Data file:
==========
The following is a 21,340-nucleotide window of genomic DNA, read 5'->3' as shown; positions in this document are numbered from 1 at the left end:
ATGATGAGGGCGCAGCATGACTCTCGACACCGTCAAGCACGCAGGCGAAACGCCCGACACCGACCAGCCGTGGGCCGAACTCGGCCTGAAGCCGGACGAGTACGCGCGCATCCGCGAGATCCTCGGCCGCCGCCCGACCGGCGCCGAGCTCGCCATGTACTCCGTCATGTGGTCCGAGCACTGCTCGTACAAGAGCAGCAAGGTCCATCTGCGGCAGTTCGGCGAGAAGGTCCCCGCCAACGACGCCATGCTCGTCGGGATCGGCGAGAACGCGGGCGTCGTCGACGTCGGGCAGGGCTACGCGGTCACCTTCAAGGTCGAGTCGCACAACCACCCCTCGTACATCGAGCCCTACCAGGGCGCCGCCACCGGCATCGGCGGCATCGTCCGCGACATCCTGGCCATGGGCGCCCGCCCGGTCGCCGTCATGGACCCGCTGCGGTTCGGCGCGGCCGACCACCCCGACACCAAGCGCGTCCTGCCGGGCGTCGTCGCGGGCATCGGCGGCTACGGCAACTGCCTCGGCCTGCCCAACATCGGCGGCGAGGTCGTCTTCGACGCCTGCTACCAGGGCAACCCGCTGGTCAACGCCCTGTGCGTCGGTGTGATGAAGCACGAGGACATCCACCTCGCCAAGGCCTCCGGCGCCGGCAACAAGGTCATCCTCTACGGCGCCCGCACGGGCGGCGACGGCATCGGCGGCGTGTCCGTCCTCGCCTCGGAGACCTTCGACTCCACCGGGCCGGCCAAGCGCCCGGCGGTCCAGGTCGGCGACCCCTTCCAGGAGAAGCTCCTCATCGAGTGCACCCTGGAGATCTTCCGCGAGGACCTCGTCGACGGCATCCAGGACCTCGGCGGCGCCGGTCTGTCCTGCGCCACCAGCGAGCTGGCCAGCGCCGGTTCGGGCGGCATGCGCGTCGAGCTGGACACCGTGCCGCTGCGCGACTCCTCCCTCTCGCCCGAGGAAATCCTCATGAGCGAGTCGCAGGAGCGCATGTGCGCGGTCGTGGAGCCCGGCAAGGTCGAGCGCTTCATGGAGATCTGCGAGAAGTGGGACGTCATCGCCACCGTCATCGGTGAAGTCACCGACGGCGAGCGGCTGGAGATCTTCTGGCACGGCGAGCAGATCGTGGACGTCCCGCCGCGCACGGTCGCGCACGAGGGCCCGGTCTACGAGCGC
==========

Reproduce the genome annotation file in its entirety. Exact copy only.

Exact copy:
The following is a 21,340-nucleotide window of genomic DNA, read 5'->3' as shown; positions in this document are numbered from 1 at the left end:
ATGATGAGGGCGCAGCATGACTCTCGACACCGTCAAGCACGCAGGCGAAACGCCCGACACCGACCAGCCGTGGGCCGAACTCGGCCTGAAGCCGGACGAGTACGCGCGCATCCGCGAGATCCTCGGCCGCCGCCCGACCGGCGCCGAGCTCGCCATGTACTCCGTCATGTGGTCCGAGCACTGCTCGTACAAGAGCAGCAAGGTCCATCTGCGGCAGTTCGGCGAGAAGGTCCCCGCCAACGACGCCATGCTCGTCGGGATCGGCGAGAACGCGGGCGTCGTCGACGTCGGGCAGGGCTACGCGGTCACCTTCAAGGTCGAGTCGCACAACCACCCCTCGTACATCGAGCCCTACCAGGGCGCCGCCACCGGCATCGGCGGCATCGTCCGCGACATCCTGGCCATGGGCGCCCGCCCGGTCGCCGTCATGGACCCGCTGCGGTTCGGCGCGGCCGACCACCCCGACACCAAGCGCGTCCTGCCGGGCGTCGTCGCGGGCATCGGCGGCTACGGCAACTGCCTCGGCCTGCCCAACATCGGCGGCGAGGTCGTCTTCGACGCCTGCTACCAGGGCAACCCGCTGGTCAACGCCCTGTGCGTCGGTGTGATGAAGCACGAGGACATCCACCTCGCCAAGGCCTCCGGCGCCGGCAACAAGGTCATCCTCTACGGCGCCCGCACGGGCGGCGACGGCATCGGCGGCGTGTCCGTCCTCGCCTCGGAGACCTTCGACTCCACCGGGCCGGCCAAGCGCCCGGCGGTCCAGGTCGGCGACCCCTTCCAGGAGAAGCTCCTCATCGAGTGCACCCTGGAGATCTTCCGCGAGGACCTCGTCGACGGCATCCAGGACCTCGGCGGCGCCGGTCTGTCCTGCGCCACCAGCGAGCTGGCCAGCGCCGGTTCGGGCGGCATGCGCGTCGAGCTGGACACCGTGCCGCTGCGCGACTCCTCCCTCTCGCCCGAGGAAATCCTCATGAGCGAGTCGCAGGAGCGCATGTGCGCGGTCGTGGAGCCCGGCAAGGTCGAGCGCTTCATGGAGATCTGCGAGAAGTGGGACGTCATCGCCACCGTCATCGGTGAAGTCACCGACGGCGAGCGGCTGGAGATCTTCTGGCACGGCGAGCAGATCGTGGACGTCCCGCCGCGCACGGTCGCGCACGAGGGCCCGGTCTACGAGCGC